Is China taking the lead in the fight against Climate Change?

Published on 12 Oct 2018 | 9 min read

An examination of Chinese National Emissions Trading System under International Climate Agreements

Foreword: After a four-year pilot in provinces and municipals, China launched its national emissions trading system (ETS) in December 2017. It has attracted worldwide attention. This national level carbon market is expected to cover more than 3 billion tons of carbon emissions, overtaking the EU as the world’s largest carbon market with almost 15% of global market share[1] . This article will discuss the background of global climate agreements and expands on carbon emissions trade under carbon pricing mechanism as well as the status quo and prospect of China national carbon emissions trading system.

 

International ETS Agreement

The implications of global warming have put climate change centre stage as the greatest threat facing humanity. The emissions of greenhouse gases (GHG), especially the continuously increasing levels of CO₂ emitted to the atmosphere, is the main reason for Earth’s temperature rising. Meteorologists from various countries published a joint report in the Proceedings of the National Academy of Sciences claiming that the Earth will enter the “greenhouse Earth” era from current “ice – interglacial period” if the temperature rises more than 2 degrees Celsius without any carbon emission decreasing. In the worst case, sea levels will rise 60 metres, caused by melting glaciers, resulting in no more than 1 billon people being able to live on the planet.

The control of carbon emissions and curbing global warming is a shared global problem. The international community has been actively negotiating and discussing the problems for more than 25 years reaching three climate agreements.

  • 1992 United Nations Framework Convention on Climate Change (UNFCCC)

In 1992, countries joined an international treaty laying the foundation of dealing with climate change internationally.

  • 1997 Kyoto Protocol

The Kyoto Protocol entered into force on 16 February 2005 linked to UNFCCC. It is the first time in history that GHG were regulated, especially CO₂ emissions.

  • 2015 Paris Agreement

The Paris Agreement entered into force on November 2016 as the second legally binding climate agreement reached by Parties of UNFCCC. The Paris Agreement charges countries to keep global temperature rises this century well below 2 degrees Celsius above pre-industrial levels and pursuing more efforts to limit the temperature increase even further to 1.5 degrees Celsius.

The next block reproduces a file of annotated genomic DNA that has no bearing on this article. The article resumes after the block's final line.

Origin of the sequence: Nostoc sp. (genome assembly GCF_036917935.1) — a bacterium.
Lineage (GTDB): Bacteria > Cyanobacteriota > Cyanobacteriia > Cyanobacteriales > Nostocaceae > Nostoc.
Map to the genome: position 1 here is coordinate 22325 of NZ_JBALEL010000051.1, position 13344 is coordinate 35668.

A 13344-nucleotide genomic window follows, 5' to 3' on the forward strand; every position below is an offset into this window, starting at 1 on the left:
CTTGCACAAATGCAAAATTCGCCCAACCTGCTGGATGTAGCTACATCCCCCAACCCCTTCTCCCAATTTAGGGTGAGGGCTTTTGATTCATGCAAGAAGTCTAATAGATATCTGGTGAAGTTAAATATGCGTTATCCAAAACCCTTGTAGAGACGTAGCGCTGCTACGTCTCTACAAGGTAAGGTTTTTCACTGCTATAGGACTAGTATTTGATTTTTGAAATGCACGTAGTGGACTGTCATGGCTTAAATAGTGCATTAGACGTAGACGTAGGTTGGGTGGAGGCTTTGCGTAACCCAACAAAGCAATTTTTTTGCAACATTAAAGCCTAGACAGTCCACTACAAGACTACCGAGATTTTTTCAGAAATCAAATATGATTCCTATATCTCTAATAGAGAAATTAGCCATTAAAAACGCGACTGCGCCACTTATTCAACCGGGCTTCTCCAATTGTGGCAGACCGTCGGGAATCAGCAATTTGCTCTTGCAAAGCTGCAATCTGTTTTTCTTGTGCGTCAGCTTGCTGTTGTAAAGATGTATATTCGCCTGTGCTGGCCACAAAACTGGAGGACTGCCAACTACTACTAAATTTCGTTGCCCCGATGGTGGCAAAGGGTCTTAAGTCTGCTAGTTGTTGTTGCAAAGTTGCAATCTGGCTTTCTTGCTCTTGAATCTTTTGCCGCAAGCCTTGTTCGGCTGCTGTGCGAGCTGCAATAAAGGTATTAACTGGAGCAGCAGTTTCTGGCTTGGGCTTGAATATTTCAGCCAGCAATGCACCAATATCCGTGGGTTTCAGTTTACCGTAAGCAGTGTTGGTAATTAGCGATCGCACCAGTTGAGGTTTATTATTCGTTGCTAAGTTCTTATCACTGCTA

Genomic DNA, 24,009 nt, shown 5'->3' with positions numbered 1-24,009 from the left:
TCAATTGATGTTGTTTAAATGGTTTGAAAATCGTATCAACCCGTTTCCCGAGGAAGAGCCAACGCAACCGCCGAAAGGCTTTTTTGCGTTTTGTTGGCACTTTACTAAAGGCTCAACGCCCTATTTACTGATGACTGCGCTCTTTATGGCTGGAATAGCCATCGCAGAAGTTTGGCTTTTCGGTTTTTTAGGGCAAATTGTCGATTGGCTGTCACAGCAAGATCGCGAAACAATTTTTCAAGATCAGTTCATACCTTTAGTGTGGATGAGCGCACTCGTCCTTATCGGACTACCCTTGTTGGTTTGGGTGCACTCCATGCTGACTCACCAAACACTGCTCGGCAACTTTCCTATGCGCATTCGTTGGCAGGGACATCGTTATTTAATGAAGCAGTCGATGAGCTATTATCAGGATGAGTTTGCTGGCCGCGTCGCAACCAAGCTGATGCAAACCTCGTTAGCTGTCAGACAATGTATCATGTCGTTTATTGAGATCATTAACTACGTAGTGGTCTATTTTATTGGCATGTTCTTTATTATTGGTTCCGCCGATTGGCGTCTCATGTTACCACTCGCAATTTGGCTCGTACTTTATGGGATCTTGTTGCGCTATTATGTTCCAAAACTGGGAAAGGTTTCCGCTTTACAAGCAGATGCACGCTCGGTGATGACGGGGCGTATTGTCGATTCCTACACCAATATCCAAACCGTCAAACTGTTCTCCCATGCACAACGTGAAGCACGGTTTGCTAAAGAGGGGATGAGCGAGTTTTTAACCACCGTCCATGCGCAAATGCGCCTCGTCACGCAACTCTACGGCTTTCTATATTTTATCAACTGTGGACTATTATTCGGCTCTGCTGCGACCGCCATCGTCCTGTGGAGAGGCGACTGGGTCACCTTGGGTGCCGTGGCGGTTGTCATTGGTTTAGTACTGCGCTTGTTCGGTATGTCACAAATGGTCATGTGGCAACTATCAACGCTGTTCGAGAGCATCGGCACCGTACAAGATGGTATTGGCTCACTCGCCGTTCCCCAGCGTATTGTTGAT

China has joined the all three agreements and has actively developed comprehensive climate policies to take measures against climate change. After President Trump abruptly announced the United States’ withdrawal from the Paris Agreement in June 2017, China and the EU became the most important advocates of the Agreement and the leaders in international climate change policies. As the largest developing country and super carbon emitter, China has put forward an ambitious commitment to the international community to reduce emissions:

  • By 2030, CO₂ emissions per unit of GDP decreased from 65% to 60% compared with 2005.
  • The proportion of non-fossil energy increases to 20% of total energy used by 2030.
  • CO₂ emissions will peak around 2030 and will strive to reach its peak as early as possible.
  • Forestry reserves will increase by 4.5 billion cubic metres in 2030 compared with 2005.

Carbon Pricing

Pricing CO₂ emissions is an important policy approach generally adopted by the international community to combat climate change. The carbon pricing mechanism makes manufacturers bear the cost for carbon emissions as a result of their activities and transforms carbon emission into a tradable commodity in commercial activities, achieving a reduction in carbon emissions through market leverage. In general, “carbon emission trading” and “carbon tax” are two forms of carbon pricing.

 

Carbon Tax, also known as emission tax, is levied on the emitted amount of GHG (mainly the carbon content). Countries set their own taxes and tax rate accordingly and adopt price interventions to encourage enterprises to take measures to reduce emissions.

 

Emission Trading System (ETS) is often referred to as the “cap-and-trade system”. The government establishes a tradable carbon emission market and imposes a limit (cap) on total emissions.  Since the market can guarantee the lowest cost of reducing emissions, this system ultimately encourages and promotes investment, research and development and trading on clean low-carbon technologies.

According to the World Bank Group’s 2018 report, 51 countries and regions around the world have implemented or plan to implement carbon pricing mechanism, including 25 ETS and 26 carbon tax systems at national level. It is worth mentioning that even though the Federal US government withdrew from the Paris Agreement, there are still many state governments and regions in the US participating in and implementing ETS or carbon tax schemes, including Chicago Climate Exchange and regional GHG emission reduction projects. China believes a carbon trading market based on total emission control is the most cost effective and efficient market tool in realising emission reduction. It has not levied carbon tax separately despite discussions to embed the tax into an environmental tax or resource tax.

 

Carbon Trading

Parties with commitments under the Kyoto Protocol have accepted targets for limiting or reducing emissions and they distribute the target to domestic enterprises. Countries that meet or exceed their targets can purchase emission permits from countries with excess capacity or emission permission (usually developing countries) to meet their targets.

The Kyoto Protocol offers three flexible mechanism for carbon trading, i.e. Clean Development Mechanism (CDM), Joint Implementation (JI) and International Emissions Trading (IET). The first two mechanisms are based on projects and the third one on permits. In the project trading market, emission-reduction projects can earn saleable certified emission reduction (CER) credits. Unit trading market is focusing on enterprises’ emission permits distributed by policy-makers.

The Clean Development Mechanism allows developed countries to cooperate with developing countries on emission-reduction projects by means of investment and technologies to realize “verified emission-reduction amount”.